BATON ROUGE, La. — It is clear what drew LSU to Will Wade.
Yes, he’s still a wet-behind-the-ears 34 years old, but he made it clear that he won’t allow that to be an impediment when going up against seasoned SEC veterans like John Calipari or Ben Howland.
“The other coaches have more tricks up their sleeve,” Wade said. “We have to bring the most enthusiasm.”
Wade’s introductory press conference was a lesson in bringing the enthusiasm.
Rather than being tucked away in some administration building, he chose to bring the message straight to the people. Wade was formally introduced as LSU’s next head coach in the middle of the student union, where the crowd dwarfed the ones in the student section at the Pete Maravich Assembly Center this season.
— LSU Basketball (@LSUBasketball) March 22, 2017
They gave him a microphone, though it wasn’t really needed.
“He’s got passion, that’s for sure,” said athletic director Joe Alleva. “The players pick up on it… I think (the student union) worked out well. There was a good energy here today.”
So the real question here is not what LSU saw in Will Wade. It is “What did Will Wade see in LSU?”
After all, he left behind a Virginia Commonwealth program that has reached seven straight NCAA tournaments for one that has to reach back to 1993 if you want to string together the seven most recent tourney invites.
But in Wade’s eyes, the evidence is in the PMAC rafters that LSU is a program capable of more. There are four Final Four banners. Ten conference championships. Three of the NBA’s 50 greatest players with their numbers retired.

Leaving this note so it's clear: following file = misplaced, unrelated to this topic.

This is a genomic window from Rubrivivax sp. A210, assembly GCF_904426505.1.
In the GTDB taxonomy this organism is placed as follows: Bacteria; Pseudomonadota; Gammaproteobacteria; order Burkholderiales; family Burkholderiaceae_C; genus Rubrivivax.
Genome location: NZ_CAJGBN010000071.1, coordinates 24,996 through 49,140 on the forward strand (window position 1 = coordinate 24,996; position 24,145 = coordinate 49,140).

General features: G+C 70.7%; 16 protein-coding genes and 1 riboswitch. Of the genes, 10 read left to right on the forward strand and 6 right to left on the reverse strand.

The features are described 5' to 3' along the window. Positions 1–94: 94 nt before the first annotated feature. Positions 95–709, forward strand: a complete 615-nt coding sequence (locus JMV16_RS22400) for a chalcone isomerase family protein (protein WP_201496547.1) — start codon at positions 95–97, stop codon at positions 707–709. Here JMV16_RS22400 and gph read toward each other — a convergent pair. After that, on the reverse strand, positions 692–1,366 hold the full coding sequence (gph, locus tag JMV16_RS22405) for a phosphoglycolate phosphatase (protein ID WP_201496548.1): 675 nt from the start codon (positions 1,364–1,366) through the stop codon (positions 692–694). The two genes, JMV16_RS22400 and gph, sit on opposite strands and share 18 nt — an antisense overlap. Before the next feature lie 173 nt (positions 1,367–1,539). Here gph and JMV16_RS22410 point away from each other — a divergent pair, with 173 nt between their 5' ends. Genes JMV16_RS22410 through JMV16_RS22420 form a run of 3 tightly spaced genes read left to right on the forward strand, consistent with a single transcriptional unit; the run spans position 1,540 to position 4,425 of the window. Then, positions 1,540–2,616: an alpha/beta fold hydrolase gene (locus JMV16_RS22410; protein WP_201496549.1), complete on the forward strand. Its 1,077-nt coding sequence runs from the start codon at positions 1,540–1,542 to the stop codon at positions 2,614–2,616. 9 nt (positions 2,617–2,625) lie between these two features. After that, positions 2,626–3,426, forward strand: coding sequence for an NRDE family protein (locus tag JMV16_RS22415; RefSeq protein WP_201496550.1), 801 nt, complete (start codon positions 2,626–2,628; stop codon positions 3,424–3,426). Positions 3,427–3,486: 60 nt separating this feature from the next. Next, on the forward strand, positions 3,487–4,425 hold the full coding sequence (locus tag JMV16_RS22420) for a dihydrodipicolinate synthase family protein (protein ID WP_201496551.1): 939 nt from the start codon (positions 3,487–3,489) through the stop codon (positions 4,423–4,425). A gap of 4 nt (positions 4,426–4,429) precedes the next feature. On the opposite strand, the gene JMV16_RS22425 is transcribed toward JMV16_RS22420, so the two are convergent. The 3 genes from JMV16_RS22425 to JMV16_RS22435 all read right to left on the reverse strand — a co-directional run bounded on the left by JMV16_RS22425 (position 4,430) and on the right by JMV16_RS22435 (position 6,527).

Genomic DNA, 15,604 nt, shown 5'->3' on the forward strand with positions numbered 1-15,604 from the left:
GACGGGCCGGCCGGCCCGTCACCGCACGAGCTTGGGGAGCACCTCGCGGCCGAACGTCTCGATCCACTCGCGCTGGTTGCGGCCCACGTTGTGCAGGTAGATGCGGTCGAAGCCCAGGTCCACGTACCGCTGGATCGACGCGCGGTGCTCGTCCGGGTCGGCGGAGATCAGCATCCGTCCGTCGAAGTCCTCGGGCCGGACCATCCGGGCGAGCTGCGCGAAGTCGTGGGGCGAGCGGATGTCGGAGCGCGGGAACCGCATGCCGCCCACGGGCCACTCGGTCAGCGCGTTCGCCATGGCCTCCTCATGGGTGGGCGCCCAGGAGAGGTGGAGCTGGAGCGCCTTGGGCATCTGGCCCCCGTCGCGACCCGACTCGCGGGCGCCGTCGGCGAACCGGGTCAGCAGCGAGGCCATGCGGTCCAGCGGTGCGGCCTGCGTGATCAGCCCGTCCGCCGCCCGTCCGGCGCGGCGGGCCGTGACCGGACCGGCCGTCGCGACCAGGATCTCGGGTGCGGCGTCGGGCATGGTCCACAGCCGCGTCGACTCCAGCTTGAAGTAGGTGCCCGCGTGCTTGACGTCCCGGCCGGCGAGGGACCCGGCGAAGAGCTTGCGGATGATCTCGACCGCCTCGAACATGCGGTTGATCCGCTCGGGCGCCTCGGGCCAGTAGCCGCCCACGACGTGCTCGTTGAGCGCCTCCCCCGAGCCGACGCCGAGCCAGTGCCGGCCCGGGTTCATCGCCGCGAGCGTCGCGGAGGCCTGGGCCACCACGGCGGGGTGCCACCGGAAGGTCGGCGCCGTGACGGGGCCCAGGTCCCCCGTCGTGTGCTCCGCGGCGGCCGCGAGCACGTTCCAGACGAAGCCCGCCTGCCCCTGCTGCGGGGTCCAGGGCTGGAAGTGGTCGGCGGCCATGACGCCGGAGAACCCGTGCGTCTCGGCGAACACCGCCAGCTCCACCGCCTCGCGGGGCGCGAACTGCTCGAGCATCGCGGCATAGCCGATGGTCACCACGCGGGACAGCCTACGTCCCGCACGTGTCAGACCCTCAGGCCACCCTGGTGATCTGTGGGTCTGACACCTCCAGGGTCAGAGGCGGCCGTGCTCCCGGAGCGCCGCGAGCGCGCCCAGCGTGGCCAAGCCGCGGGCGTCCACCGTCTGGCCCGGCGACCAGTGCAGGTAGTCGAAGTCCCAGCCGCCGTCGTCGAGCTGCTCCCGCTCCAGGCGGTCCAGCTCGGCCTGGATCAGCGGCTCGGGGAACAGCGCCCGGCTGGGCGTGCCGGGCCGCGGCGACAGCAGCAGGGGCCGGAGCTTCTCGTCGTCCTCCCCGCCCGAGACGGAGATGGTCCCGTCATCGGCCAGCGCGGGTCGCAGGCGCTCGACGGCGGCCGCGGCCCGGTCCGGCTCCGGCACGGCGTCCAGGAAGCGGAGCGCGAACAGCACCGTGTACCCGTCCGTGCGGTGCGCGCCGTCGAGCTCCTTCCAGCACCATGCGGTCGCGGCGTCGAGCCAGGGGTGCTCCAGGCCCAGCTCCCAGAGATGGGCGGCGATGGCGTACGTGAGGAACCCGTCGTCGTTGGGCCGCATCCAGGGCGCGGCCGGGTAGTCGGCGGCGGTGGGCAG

“We’re going to add to those numbers over our tenure,” Wade said in reference to the Final Fours and SEC titles. “As you go through coaching, you wonder why some places can’t do it consistently. Long ago, I identified LSU as somewhere that was an absolute sleeping giant. LSU has everything you need to be successful. If you can get it going in the right direction, we can make it work.
“That was kind of my thought process going in, and when Eddie (Nunez) and Joe (Alleva) flew up to Richmond to see me, I left that meeting knowing LSU basketball can be successful and will be successful.”
Wade has had his eye on LSU for about as long as guy who has been a head coach for four years can. While recruiting Louisiana in his gig at UT-Chattanooga, Wade realized that he could build something special if he ever got the opportunity.
“The athletes we need, we can find them right here in Louisiana,” Wade said. “It wasn’t just some epiphany I came to. When I started recruiting down here for Chattanooga and saw the level of player, I kept going, ‘This unbelievable.’ You had a sense it could be done.”
And there is a template for success that Wade thinks he can follow within his own football-mad conference.
“Florida’s done it,” Wade said. “There’s a lot of similarities between here and Florida. We don’t have as many players in-state. But there also isn’t eight different high-major programs like there is in Florida. So this can be done. You know you can make it happen. And when I met with everybody, it confirmed my thoughts.”
In other words, Wade’s enthusiasm isn’t empty. Now, he just has to make it spread.